(This article belongs to the Special Issue State-of-the-Art Sensors Technology in Germany)

Review

Jump to: Research

Open AccessReview Metal Oxides and Ion-Exchanging Surfaces as pH Sensors in Liquids: State-of-the-Art and Outlook
Sensors 2009, 9(6), 4955-4985; doi:10.3390/s90604955
Received: 19 May 2009 / Revised: 14 June 2009 / Accepted: 16 June 2009 / Published: 23 June 2009
Cited by 57 | PDF Full-text (1272 KB) | HTML Full-text | XML Full-text
Abstract
Novel applications of online pH determinations at temperatures from -35 °C to 130 °C in technical and biological media, which are all but ideal aqueous solutions, require new approaches to pH monitoring. The glass electrode, introduced nearly hundred years ago, and
[...] Read more.
Novel applications of online pH determinations at temperatures from -35 °C to 130 °C in technical and biological media, which are all but ideal aqueous solutions, require new approaches to pH monitoring. The glass electrode, introduced nearly hundred years ago, and chemical sensors based on field effect transistors (ISFET) show specific drawbacks with respect to handling and long-time stability. Proton sensitive metal oxides seem to be a promising and alternative to the state-of-the-art measuring methods, and might overcome some problems of classical hydrogen electrodes and reference electrodes. Full article
(This article belongs to the Special Issue State-of-the-Art Sensors Technology in Germany)
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Open AccessReview Solid State Gas Sensor Research in Germany – a Status Report
Sensors 2009, 9(6), 4323-4365; doi:10.3390/s90604323
Received: 25 March 2009 / Revised: 4 May 2009 / Accepted: 26 May 2009 / Published: 3 June 2009
Cited by 63 | PDF Full-text (1911 KB) | HTML Full-text | XML Full-text
Abstract
This status report overviews activities of the German gas sensor research community. It highlights recent progress in the field of potentiometric, amperometric, conductometric, impedimetric, and field effect-based gas sensors. It is shown that besides step-by-step improvements of conventional principles, e.g. by the application
[...] Read more.
This status report overviews activities of the German gas sensor research community. It highlights recent progress in the field of potentiometric, amperometric, conductometric, impedimetric, and field effect-based gas sensors. It is shown that besides step-by-step improvements of conventional principles, e.g. by the application of novel materials, novel principles turned out to enable new markets. In the field of mixed potential gas sensors, novel materials allow for selective detection of combustion exhaust components. The same goal can be reached by using zeolites for impedimetric gas sensors. Operando spectroscopy is a powerful tool to learn about the mechanisms in n-type and in p-type conductometric sensors and to design knowledge-based improved sensor devices. Novel deposition methods are applied to gain direct access to the material morphology as well as to obtain dense thick metal oxide films without high temperature steps. Since conductometric and impedimetric sensors have the disadvantage that a current has to pass the gas sensitive film, film morphology, electrode materials, and geometrical issues affect the sensor signal. Therefore, one tries to measure directly the Fermi level position either by measuring the gas-dependent Seebeck coefficient at high temperatures or at room temperature by applying a modified miniaturized Kelvin probe method, where surface adsorption-based work function changes drive the drain-source current of a field effect transistor. Full article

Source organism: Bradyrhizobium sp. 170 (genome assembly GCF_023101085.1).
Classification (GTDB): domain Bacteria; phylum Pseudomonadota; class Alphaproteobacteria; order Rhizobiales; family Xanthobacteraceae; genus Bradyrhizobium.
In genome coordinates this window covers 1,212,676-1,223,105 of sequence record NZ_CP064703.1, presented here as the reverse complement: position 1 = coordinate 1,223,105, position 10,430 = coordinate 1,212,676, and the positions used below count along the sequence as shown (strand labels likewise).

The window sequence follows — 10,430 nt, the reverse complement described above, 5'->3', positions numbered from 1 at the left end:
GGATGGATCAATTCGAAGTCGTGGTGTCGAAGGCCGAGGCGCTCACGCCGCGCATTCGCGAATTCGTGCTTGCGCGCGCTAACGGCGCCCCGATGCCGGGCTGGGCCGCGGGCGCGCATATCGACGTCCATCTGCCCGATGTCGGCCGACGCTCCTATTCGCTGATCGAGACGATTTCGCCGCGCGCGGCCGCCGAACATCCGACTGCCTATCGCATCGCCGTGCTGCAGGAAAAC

(This article belongs to the Special Issue State-of-the-Art Sensors Technology in Germany)
Open AccessReview Methodology and Significance of Microsensor-based Oxygen Mapping in Plant Seeds – an Overview
Sensors 2009, 9(5), 3218-3227; doi:10.3390/s90503218
Received: 17 March 2009 / Revised: 24 April 2009 / Accepted: 27 April 2009 / Published: 27 April 2009
Cited by 20 | PDF Full-text (857 KB) | HTML Full-text | XML Full-text
Abstract
Oxygen deficiency is commonplace in seeds, and limits both their development and their germination. It is, therefore, of considerable relevance to crop production. While the underlying physiological basis of seed hypoxia has been known for some time, the lack of any experimental means
[...] Read more.
Oxygen deficiency is commonplace in seeds, and limits both their development and their germination. It is, therefore, of considerable relevance to crop production. While the underlying physiological basis of seed hypoxia has been known for some time, the lack of any experimental means of measuring the global or localized oxygen concentration within the seed has hampered further progress in this research area. The development of oxygen-sensitive microsensors now offers the capability to determine the localized oxygen status within a seed, and to study its dynamic adjustment both to changes in the ambient environment, and to the seed's developmental stage. This review illustrates the use of oxygen microsensors in seed research, and presents an overview of existing data with an emphasis on crop species. Oxygen maps, both static and dynamic, should serve to increase our basic understanding of seed physiology, as well as to facilitate upcoming breeding and biotechnology-based approaches for crop improvement. Full article
(This article belongs to the Special Issue State-of-the-Art Sensors Technology in Germany)